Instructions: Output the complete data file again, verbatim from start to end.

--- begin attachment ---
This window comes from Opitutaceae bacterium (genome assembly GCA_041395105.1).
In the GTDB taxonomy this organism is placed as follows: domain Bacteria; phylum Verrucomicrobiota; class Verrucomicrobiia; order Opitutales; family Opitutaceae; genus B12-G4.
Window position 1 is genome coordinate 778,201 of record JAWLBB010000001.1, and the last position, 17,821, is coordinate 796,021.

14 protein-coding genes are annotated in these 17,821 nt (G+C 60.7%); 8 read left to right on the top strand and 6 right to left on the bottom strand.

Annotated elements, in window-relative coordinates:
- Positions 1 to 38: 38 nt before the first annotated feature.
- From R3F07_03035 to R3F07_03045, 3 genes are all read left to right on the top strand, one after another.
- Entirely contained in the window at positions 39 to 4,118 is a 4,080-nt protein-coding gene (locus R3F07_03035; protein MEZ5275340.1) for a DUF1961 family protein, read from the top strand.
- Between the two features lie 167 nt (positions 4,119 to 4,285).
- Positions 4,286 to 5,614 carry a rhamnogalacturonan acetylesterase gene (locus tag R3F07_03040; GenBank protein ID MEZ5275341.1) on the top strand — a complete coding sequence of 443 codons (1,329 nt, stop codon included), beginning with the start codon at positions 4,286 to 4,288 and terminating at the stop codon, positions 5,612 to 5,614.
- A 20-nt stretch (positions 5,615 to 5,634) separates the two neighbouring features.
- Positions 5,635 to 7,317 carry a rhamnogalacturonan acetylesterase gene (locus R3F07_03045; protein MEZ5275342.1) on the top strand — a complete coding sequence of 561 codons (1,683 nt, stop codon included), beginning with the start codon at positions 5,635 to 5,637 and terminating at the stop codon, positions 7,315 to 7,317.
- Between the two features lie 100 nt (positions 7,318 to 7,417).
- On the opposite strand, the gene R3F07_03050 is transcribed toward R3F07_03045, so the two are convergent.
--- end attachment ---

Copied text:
This window comes from Opitutaceae bacterium (genome assembly GCA_041395105.1).
In the GTDB taxonomy this organism is placed as follows: domain Bacteria; phylum Verrucomicrobiota; class Verrucomicrobiia; order Opitutales; family Opitutaceae; genus B12-G4.
Window position 1 is genome coordinate 778,201 of record JAWLBB010000001.1, and the last position, 17,821, is coordinate 796,021.

14 protein-coding genes are annotated in these 17,821 nt (G+C 60.7%); 8 read left to right on the top strand and 6 right to left on the bottom strand.

Annotated elements, in window-relative coordinates:
- Positions 1 to 38: 38 nt before the first annotated feature.
- From R3F07_03035 to R3F07_03045, 3 genes are all read left to right on the top strand, one after another.
- Entirely contained in the window at positions 39 to 4,118 is a 4,080-nt protein-coding gene (locus R3F07_03035; protein MEZ5275340.1) for a DUF1961 family protein, read from the top strand.
- Between the two features lie 167 nt (positions 4,119 to 4,285).
- Positions 4,286 to 5,614 carry a rhamnogalacturonan acetylesterase gene (locus tag R3F07_03040; GenBank protein ID MEZ5275341.1) on the top strand — a complete coding sequence of 443 codons (1,329 nt, stop codon included), beginning with the start codon at positions 4,286 to 4,288 and terminating at the stop codon, positions 5,612 to 5,614.
- A 20-nt stretch (positions 5,615 to 5,634) separates the two neighbouring features.
- Positions 5,635 to 7,317 carry a rhamnogalacturonan acetylesterase gene (locus R3F07_03045; protein MEZ5275342.1) on the top strand — a complete coding sequence of 561 codons (1,683 nt, stop codon included), beginning with the start codon at positions 5,635 to 5,637 and terminating at the stop codon, positions 7,315 to 7,317.
- Between the two features lie 100 nt (positions 7,318 to 7,417).
- On the opposite strand, the gene R3F07_03050 is transcribed toward R3F07_03045, so the two are convergent.